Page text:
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Diethylcarbamazine: effect on lysosomal enzymes and acetylcholine in Wuchereria bancrofti infection

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We measured the levels of lysosomal enzymes and acetylcholine in Wuchereria bancrofti– infected asymptomatic microfilaraemic human serum, and found a significant decrease in the activity of -glucuronidase and acid phosphatase compared to normal serum. Acetylcholine levels were also decreased during infection. However, after giving diethylcarbamazine (6 mg/kg body wt/day) the level of lysosomal enzymes and acetylcholine increased and reached a normal value after two weeks of therapy. It is proposed that parasites secrete acetylcholinesterase in the circulation which degrades acetylcholine. Since acetylcholine stimulates the release of lysosomal enzymes and phagocytosis, the immune response of the host is suppressed during infection. During diethylcarbamazine (DEC) therapy the parasitic enzyme is inhibited by the drug and the normal level of acetylcholine is resumed, which again stimulates the release of lysosomal enzyme and the process of phagocytosis.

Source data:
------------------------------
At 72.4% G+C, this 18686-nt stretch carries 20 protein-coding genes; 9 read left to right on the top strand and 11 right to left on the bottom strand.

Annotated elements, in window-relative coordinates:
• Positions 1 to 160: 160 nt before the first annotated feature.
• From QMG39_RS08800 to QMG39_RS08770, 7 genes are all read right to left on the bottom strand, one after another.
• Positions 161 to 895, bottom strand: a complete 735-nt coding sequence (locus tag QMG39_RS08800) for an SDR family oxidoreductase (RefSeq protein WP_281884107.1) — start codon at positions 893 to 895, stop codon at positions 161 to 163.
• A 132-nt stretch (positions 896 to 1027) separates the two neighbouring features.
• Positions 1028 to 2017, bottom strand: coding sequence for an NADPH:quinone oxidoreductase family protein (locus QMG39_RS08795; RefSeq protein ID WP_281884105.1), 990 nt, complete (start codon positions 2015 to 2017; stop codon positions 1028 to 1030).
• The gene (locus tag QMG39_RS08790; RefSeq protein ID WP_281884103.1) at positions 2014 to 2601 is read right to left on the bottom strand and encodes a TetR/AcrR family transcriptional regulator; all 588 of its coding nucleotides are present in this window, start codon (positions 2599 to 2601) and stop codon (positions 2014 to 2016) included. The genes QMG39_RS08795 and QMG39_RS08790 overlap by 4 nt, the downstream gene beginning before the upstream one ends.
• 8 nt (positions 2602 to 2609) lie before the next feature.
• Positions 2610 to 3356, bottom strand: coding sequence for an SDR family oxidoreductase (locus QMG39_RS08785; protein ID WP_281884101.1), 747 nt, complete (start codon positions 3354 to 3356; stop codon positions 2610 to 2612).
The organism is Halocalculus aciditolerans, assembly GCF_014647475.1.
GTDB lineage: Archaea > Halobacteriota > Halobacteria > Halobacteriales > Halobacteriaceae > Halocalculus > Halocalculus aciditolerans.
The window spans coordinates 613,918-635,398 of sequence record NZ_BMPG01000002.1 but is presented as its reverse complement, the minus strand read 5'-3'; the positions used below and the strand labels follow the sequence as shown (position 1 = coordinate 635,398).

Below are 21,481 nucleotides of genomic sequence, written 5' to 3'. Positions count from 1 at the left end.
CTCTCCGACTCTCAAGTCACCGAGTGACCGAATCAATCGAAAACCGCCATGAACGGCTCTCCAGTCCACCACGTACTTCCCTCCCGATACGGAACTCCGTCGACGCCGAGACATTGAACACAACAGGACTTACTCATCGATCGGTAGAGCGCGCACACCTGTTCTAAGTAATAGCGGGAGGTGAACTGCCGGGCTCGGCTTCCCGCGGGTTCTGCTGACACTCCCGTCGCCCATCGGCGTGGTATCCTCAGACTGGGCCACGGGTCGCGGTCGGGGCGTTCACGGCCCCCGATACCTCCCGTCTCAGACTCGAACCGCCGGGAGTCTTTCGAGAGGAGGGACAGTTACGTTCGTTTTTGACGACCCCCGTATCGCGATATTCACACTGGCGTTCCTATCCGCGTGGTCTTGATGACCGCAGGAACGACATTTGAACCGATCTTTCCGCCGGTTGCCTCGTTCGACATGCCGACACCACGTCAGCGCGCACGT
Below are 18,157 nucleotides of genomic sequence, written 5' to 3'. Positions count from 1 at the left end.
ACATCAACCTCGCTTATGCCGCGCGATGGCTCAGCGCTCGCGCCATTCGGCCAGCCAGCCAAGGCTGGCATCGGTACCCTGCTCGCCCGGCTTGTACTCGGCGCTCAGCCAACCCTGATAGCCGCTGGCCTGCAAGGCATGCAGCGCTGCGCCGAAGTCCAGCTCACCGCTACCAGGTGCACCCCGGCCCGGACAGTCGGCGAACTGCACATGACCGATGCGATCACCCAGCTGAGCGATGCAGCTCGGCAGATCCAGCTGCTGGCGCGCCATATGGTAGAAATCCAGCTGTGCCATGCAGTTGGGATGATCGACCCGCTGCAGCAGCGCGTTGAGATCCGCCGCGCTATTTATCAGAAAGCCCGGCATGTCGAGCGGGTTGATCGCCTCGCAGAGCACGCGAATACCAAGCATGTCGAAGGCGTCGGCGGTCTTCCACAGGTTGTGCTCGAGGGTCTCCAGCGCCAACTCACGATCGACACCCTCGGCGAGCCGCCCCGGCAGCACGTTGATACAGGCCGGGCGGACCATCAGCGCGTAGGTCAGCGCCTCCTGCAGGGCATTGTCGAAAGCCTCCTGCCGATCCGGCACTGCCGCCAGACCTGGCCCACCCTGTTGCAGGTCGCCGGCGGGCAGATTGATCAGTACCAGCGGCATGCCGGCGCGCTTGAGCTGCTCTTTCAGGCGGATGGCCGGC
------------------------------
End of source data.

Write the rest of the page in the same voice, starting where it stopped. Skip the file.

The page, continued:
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Keywords: Wuchereria bancrofti; acetylcholine (Ach); acid phosphatase; asymptomatic microfilaraemic serum (ASM); diethylcarbamazine (DEC); microfilariae; -glucuronidase

Document Type: Original Article

Affiliations: Department of Biochemistry, Banaras Hindu University, India

Publication date: 1997-07-01

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